RICHARD MORRIS HUNT PRIZE Jury meeting, December 11, 2015


Jury meeting, December 11, 2015

Hôtel de Talleyrand – George C. Marshall Center, Paris

See invitation here


Members of the Jury

William T Kerr (Chair) American Architectural Foundation, Board of Regents Member, Partner, Eaglepoint Advisors, North Palm Beach, Florida

Philippe Bélaval, Conseiller d’État, Président du Centre des Monuments nationaux (CMN)

Julia Fendrick, Cultural Counselor at the Embassy of the United States of America

Pierre-Antoine Gatier, ACMH, IGMH, ICOMOS International Executive Committee, 1991 RMH Fellow

Mireille Grubert, Architecte Urbaniste en Chef de l’Etat, Directrice du Centre des Hautes Etudes de Chaillot

Florence Jeanjean, RMH Prize France Program Director

Michele le Menestrel Ullrich, FHS Founding President, RMHF Founder, Co-Chairman

Léopold Lombard, Architecte, LafargeHolcim Architect Relations Director

Alain Marinos, Inspecteur Général de l’architecture et des espaces protégés, Chaillot Professor, ENSA Belleville

Philippe Prost, Architect and Urban Planner, Professeur ENSA Paris-Belleville

Didier Repellin, ACMH, IGMH

Stéphanie de Ricou, Ateliers de Ricou/ Entreprise du Patrimoine Vivant

Jean Christophe Simon, Inspecteur Général des Monuments Historiques, Collège des Monuments Historiques, 1993 RMH Fellow

Jose Maria Ullrich y Rojas, Ambassador of Spain, FHS Advisory Committee

Antoine Vernholes, Publisher, L’Architecture d’Aujourd’hui (‘A’A’)


RMHF France Managing Team Observers

Donatella Andreani

Diana Gonzales

Cynthia Lasserre de Vezeronce

Diane Saint Olive

Joseph Warner

Jacqueline Mainguy (associée)



Ronald E. Bogle, Hon. AIA, AAF President and CEO, RMH Prize Co-Chairman

Elizabeth Stribling, Chairman, Stribling Associates, New York, French Heritage Society Chairman

Lisa Bonner, AAF, Attorney

Jury 2015

273-4-2-juryLe Jury du Richard Morris Hunt Prize se réunira le 11 décembre 2015. Il sera composé de :

Michèle le Menestrel Ullrich
FHS Founding President
RMHF Founder & Chairman
Officier des Arts et des Lettres
Paris Continue reading

Call for applications

Candidats français : Les dossiers préliminaires sont recevables à partir de fin 2018. Pour toute information complémentaire concernant le prochain Jury à Paris (fin 2019) veuillez contacter Florence Jeanjean, RMHP France Program Director:

Ou suivre ce lien : Formulaire de contact


The next American Jury will gather in Washington, D.C., in Fall 2020 to award the Richard Morris Hunt Prize to two American architects, a Fellow and a Scholar. Research travels will take place in France during 2021.

To apply, please follow this link to the AIA Architects Foundation


Richard Morris Hunt Still alive at Belcourt Castle Newport (RI)

Belcourt Castle, Newport

Belcourt Castle, located on the prestigious Bellevue Avenue where most of America’s “Gilded Age” mansions stand, awaited a person to restore it to its original splendor.

Richard Morris Hunt designed this “folie” of over 4,000 square meters and it captured the heart of Carolyn Rafaelian, founder of Alex and Ani Jewelry. She purchased it with her partner and contractor Joe Triangelo. The purchase price was quite low but the magnitude of the restoration was tremendous.

The history of Belcourt is unusual.  It was inspired by Louis XIII’s hunting lodge, which eventually became the Chateau of Versailles!  Completed in 1884, it was commissioned by Olivier Perry Belmont and designed by Richard Morris Hunt. Hunt, at this point, was entering the final years of his professional life. Soon he will be joined by his son, Richard Howland Hunt, graduated also from the Beaux Arts in Paris. O H P Belmont, son of Auguste Belmont a successful financier, was a total eccentric, immoderately devoted to his horses.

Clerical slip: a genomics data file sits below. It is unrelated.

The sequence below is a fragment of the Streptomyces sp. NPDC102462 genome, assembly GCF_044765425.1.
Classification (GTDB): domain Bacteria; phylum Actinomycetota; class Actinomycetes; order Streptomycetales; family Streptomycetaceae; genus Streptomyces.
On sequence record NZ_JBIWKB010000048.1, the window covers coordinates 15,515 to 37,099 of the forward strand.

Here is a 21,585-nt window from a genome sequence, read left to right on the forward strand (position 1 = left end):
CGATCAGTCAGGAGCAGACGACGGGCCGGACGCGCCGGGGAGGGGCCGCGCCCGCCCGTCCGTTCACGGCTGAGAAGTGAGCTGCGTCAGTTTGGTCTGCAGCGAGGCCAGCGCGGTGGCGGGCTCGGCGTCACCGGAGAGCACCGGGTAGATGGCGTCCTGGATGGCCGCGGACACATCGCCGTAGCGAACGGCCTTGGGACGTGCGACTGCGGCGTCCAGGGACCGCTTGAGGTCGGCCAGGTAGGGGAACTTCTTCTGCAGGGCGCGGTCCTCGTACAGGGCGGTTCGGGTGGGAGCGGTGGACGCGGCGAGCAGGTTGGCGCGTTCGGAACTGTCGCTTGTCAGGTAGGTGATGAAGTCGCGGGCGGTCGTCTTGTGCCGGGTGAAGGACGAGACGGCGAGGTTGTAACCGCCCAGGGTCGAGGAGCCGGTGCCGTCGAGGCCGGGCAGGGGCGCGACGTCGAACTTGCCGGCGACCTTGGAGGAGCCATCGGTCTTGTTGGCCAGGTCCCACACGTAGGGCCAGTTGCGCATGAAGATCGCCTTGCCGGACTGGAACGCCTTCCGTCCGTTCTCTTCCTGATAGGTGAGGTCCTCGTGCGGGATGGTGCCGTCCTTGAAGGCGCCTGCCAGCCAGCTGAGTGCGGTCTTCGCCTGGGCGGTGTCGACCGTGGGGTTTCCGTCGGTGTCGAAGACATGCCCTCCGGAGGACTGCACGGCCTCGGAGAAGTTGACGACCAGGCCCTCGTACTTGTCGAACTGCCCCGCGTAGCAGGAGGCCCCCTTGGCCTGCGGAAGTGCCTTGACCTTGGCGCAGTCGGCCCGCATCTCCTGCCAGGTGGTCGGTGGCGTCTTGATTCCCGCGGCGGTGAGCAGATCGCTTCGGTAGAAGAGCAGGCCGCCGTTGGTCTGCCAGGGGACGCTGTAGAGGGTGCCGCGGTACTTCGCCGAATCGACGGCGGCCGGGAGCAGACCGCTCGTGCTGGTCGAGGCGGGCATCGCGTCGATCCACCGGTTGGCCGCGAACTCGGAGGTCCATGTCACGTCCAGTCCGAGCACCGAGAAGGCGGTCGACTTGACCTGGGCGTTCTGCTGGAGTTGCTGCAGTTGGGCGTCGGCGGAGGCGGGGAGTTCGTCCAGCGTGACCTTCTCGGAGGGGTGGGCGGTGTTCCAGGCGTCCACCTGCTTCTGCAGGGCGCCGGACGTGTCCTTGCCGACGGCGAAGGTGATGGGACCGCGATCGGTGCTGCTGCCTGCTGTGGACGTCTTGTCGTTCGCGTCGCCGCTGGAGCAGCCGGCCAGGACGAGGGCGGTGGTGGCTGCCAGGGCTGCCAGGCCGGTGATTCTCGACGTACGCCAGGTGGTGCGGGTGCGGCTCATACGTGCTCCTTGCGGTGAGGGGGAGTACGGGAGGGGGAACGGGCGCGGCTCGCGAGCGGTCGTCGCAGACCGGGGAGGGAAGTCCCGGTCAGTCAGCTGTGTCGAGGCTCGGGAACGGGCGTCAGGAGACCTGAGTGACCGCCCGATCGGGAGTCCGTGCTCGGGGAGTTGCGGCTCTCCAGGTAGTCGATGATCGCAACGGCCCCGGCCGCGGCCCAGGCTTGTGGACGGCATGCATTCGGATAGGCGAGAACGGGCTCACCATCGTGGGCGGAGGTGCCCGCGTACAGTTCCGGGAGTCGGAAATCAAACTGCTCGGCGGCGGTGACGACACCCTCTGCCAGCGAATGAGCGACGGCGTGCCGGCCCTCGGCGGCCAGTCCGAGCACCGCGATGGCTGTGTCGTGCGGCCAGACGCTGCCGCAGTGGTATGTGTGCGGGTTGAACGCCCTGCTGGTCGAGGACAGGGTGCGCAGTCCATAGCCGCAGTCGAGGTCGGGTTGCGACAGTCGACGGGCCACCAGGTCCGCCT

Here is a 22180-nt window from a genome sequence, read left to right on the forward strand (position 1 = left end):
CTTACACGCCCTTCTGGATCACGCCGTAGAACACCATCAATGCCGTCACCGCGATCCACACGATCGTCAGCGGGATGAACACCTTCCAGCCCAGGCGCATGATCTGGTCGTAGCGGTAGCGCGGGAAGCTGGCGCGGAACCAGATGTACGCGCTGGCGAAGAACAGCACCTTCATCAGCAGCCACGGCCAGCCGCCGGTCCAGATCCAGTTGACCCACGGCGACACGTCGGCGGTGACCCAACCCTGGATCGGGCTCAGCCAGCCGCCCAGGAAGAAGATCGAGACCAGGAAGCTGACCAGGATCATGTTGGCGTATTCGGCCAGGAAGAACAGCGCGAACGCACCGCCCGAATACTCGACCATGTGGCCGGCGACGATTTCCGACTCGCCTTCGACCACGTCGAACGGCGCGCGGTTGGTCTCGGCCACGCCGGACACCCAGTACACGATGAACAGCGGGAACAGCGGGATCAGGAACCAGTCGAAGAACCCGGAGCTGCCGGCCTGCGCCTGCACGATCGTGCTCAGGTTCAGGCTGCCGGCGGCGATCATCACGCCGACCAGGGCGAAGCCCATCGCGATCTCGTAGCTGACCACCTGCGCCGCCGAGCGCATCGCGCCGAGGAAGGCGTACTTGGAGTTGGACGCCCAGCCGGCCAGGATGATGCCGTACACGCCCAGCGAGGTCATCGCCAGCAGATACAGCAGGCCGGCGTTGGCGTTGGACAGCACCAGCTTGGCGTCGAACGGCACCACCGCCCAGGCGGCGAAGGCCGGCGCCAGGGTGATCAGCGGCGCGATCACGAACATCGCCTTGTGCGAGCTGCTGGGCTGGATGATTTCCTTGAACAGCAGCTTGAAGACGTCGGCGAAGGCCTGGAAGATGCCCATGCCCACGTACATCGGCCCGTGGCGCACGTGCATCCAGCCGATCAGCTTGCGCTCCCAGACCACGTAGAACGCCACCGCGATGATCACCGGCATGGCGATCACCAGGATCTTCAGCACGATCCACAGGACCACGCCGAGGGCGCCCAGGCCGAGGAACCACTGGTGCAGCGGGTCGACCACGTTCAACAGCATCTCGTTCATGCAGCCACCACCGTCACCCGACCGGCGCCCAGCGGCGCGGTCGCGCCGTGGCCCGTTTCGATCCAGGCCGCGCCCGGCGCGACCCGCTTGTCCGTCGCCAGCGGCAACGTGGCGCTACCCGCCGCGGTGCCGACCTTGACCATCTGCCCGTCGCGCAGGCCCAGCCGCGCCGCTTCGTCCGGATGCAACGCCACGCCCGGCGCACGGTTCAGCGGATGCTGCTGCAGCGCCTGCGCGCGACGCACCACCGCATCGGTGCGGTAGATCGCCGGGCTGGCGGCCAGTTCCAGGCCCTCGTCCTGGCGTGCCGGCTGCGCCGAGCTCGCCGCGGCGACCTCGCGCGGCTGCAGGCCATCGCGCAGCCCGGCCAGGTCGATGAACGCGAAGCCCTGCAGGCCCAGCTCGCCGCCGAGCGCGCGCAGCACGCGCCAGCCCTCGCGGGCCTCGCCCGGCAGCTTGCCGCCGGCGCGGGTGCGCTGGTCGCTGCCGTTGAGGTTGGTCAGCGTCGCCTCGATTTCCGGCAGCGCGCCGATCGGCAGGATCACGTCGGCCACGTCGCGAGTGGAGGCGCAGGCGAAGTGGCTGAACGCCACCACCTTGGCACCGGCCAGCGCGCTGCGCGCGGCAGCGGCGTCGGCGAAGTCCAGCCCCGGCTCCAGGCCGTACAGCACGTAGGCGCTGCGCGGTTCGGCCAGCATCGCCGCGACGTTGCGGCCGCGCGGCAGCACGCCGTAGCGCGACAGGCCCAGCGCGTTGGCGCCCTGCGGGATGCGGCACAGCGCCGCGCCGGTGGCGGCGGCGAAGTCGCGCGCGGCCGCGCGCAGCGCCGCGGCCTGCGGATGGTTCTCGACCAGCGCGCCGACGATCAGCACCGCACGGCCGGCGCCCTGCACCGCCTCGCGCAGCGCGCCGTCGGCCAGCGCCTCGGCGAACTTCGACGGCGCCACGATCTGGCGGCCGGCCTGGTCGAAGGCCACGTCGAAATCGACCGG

At his request, the architect imagined a stable-cum- bachelor’s quarters, the first floor being reserved for horses and carriages.  Belmont’s bedroom; one floor higher, opened on to a ballroom, embellished with a pipe organ. This complex, colorful mansard mansion was built of granite and alternating bands of brick and had an elaborate half-timbered interior courtyard emblazoned with hunting trophies.

Not long after the house was finished, Belmont fell in love with his neighbor,  Alva Vanderbilt, owner of Marble House, her own Richard Morris Hunt mansion.  Alva was a well-known “suffragette” and a dear friend of the architect. She divorced her husband, married Mr. Belmont and moved in to Belcourt.  Soon there were no more horses in the living areas, the decor became gothic and renaissance, and she added a library plus her own bedroom!

Belmont died in 1908 – Hunt designed his mausoleum.  Then the years were difficult for Belcourt. In 1940 it almost became an automobile museum.  Later, in the fifties, it hosted the Newport Jazz Festival until the neighbor’s revolt. In 1956, the Tinneys bought it. Belcourt became a sort of “Gilded Age” pastiche, embellished with fragments of houses lost to demolition.  For example, a fantastic seahorse weathervane was, and still is, planted on the roof. The extravagant reception for over 800 people given in 1999 has never been forgotten as the dress code was: no underwear!  For years the house struggled through complicated family and extra-family disputes, its financial situation became precarious and soon it was empty, abandoned, a lost beauty, justifying its reputation as haunted.

Today, Mrs. Rafaelian has plans for Belcourt, rechristened »Belcourt of Newport”, without neglecting its motto “without fear”.  Next summer Belcourt will be opened to the public for mansion tours, will host an Art Gallery, as well as cultural, social and other events, providing their approval by the City Council.  Always in the spirit of elegance, in the image of Newport’s dedication to preservation.